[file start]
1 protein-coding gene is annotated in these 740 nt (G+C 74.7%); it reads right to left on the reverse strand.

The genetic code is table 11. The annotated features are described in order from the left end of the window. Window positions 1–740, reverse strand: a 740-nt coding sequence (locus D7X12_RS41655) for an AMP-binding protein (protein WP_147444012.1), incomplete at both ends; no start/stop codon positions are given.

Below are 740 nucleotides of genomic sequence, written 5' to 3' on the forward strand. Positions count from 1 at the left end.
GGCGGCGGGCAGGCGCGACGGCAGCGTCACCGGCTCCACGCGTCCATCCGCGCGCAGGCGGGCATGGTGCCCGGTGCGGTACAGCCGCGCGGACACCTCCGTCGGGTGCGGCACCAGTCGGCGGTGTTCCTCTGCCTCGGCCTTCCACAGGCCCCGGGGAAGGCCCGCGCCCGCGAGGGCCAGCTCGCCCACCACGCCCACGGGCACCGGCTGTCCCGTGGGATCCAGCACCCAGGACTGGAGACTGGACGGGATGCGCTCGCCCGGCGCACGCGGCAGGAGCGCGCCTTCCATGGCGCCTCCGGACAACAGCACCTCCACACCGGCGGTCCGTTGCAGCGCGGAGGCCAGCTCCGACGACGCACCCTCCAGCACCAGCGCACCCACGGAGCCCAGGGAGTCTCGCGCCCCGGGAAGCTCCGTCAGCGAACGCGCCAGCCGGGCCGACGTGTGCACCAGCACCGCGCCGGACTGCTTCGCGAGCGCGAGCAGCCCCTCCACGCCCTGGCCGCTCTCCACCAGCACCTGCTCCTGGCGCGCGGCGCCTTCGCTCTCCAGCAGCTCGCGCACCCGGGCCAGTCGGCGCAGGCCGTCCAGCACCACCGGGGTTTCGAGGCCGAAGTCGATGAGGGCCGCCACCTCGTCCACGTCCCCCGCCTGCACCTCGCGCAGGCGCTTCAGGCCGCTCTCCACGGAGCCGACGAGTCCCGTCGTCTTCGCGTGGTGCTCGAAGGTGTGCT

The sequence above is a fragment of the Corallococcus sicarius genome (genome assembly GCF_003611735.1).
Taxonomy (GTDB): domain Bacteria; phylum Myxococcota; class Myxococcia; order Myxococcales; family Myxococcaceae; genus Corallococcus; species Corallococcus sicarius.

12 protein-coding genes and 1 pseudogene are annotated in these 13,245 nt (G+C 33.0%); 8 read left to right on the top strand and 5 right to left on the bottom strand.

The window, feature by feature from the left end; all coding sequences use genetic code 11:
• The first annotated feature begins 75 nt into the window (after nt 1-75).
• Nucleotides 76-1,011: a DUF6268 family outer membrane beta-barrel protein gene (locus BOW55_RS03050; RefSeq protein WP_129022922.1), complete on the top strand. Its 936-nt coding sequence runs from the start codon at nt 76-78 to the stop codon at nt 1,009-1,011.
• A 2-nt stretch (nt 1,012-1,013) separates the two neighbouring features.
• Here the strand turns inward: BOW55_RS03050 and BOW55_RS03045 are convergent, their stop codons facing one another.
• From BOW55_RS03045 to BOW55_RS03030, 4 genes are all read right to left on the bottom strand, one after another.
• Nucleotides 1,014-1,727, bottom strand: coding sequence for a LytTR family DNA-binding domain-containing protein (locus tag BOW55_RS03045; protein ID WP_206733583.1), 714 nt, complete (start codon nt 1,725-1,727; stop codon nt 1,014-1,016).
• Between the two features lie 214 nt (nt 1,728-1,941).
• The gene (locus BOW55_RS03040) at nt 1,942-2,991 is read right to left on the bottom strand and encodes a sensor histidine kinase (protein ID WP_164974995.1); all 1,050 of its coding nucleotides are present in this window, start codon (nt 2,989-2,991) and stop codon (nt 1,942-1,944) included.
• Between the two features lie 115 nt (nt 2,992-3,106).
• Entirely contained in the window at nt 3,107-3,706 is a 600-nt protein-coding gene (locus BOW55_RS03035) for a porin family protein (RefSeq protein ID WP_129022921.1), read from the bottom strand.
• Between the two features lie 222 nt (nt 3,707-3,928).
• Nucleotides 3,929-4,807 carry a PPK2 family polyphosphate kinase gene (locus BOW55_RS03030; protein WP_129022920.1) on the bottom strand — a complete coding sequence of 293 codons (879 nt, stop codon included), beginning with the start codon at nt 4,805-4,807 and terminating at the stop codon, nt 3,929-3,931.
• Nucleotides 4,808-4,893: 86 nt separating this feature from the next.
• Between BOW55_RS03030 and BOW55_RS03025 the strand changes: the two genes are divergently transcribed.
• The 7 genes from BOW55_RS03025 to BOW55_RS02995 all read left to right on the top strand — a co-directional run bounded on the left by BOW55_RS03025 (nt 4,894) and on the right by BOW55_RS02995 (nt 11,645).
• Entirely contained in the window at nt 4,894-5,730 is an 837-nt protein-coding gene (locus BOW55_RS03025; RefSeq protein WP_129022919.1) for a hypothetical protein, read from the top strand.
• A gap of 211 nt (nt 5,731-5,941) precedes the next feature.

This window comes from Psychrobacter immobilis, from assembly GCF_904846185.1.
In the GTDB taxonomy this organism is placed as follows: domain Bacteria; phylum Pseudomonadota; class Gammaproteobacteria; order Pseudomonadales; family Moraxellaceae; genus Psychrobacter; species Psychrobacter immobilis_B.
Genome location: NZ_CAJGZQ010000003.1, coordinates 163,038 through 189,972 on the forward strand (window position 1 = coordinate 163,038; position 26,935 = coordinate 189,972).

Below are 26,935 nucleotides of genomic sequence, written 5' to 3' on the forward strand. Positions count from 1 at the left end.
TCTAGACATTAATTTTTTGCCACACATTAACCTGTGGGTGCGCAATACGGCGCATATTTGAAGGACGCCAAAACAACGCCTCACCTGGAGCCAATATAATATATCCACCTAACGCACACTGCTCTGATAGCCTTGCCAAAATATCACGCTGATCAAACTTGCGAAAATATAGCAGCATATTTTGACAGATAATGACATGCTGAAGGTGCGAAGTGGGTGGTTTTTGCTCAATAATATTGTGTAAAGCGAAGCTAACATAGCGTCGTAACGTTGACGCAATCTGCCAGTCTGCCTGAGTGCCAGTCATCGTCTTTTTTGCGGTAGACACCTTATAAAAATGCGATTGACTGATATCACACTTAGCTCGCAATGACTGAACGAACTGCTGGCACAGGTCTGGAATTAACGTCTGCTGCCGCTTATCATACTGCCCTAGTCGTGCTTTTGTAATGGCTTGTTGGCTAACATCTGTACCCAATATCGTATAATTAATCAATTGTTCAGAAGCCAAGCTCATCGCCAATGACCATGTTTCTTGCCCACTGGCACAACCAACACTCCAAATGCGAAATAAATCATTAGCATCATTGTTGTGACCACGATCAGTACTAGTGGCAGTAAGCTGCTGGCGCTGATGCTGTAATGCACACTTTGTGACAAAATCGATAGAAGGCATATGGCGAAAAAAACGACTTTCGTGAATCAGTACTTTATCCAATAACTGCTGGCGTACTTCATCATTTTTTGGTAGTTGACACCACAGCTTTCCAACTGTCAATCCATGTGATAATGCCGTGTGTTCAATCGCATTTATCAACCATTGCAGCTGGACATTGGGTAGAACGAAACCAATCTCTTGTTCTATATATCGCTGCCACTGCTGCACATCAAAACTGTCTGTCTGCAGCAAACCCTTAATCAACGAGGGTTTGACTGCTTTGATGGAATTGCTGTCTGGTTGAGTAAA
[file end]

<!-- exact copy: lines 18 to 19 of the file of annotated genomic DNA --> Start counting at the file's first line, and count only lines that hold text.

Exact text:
• Entirely contained in the window at nt 3,107-3,706 is a 600-nt protein-coding gene (locus BOW55_RS03035) for a porin family protein (RefSeq protein ID WP_129022921.1), read from the bottom strand.
• Between the two features lie 222 nt (nt 3,707-3,928).